I recently followed Sun's guide to extract the . msi package and .cab file for Java 6u18 and deploy it via GPO software settings. In the same GPO is a startup script that uninstalls old JREs via msiexec.exe as such:

msiexec.exe /qn /x {3248F0A8-6813-11D6-A77B-00B0D01600##}

I tested this GPO on a couple dozen machines and it worked properly on all of them. However after deploying this GPO to a more populated ou, I've had a number of machines hang on the JRE installation (at the "installing managed software" text).

Am I going about this in a fundamentally incorrect way? Is there an issue with the order the software install and startup script are executing? Do I need to change something with a transform?

I appreciate any advice or links that may help me as I'm a bit lost at the moment.
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Not sure if you're doing something wrong per se, but i always just use standard GPO settings with little tweaking. I get the GPO to uninstall the previous version when i remove the old software from the policy as opposed to getting java to do anything clever or using any switches. This has worked fine for me so far, apart from a few versions back (6r10 was it ?) whereby there was a bug with the msi and it would just not uninstall and i had to extarct it with a pair of pliers [;)]

I do tend to keep GPO categories for installing software, instead of having one big GPO and tend not to pile too many changes at once around the network, sometime distributing software ar a sub OU level gradually rolling across the company for big installs.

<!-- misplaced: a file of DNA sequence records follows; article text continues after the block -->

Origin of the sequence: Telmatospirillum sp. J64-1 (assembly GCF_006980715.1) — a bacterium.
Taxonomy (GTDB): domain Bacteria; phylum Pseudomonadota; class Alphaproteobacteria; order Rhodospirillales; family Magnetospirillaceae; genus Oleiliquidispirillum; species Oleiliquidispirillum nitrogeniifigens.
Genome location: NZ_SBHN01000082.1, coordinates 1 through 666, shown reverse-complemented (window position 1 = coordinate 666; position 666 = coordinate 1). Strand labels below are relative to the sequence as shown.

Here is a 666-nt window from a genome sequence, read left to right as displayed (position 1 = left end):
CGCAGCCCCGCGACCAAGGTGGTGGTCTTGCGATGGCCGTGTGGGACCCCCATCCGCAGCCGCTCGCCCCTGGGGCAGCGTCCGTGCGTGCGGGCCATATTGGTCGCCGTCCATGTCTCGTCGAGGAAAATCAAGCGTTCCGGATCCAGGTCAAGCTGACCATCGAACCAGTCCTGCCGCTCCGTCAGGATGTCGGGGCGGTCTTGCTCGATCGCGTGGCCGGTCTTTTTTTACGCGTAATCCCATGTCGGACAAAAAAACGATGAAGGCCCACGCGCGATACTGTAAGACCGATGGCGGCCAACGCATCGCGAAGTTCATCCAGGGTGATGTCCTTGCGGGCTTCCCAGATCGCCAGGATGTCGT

Answered 02/12/2010 by: squeakstar
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Enabling MSI logging on one of the recalcitrant workstations will show you exactly what's going on. Make sure you use verbose logging and that you turn it off when you're done.

JREs are happy to live side-by-side. Since they're so small (relatively) and local storage so cheap, I leave them in-situ. If you want to uninstall older versions, leave that to the GPO's group members falling out of scope when you remove them from that group.
Answered 02/12/2010 by: VBScab
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ORIGINAL: VBScab

Enabling MSI logging on one of the recalcitrant workstations will show you exactly what's going on. Make sure you use verbose logging and that you turn it off when you're done.



hey, can you quickly explain how to turn on verbose MSI logging on for us newbs???
Answered 02/19/2010 by: squeakstar
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Honestly, if you lead with your chin... http://www.lmgtfy.com/?q=group+policy+enable+logging
Answered 02/19/2010 by: VBScab
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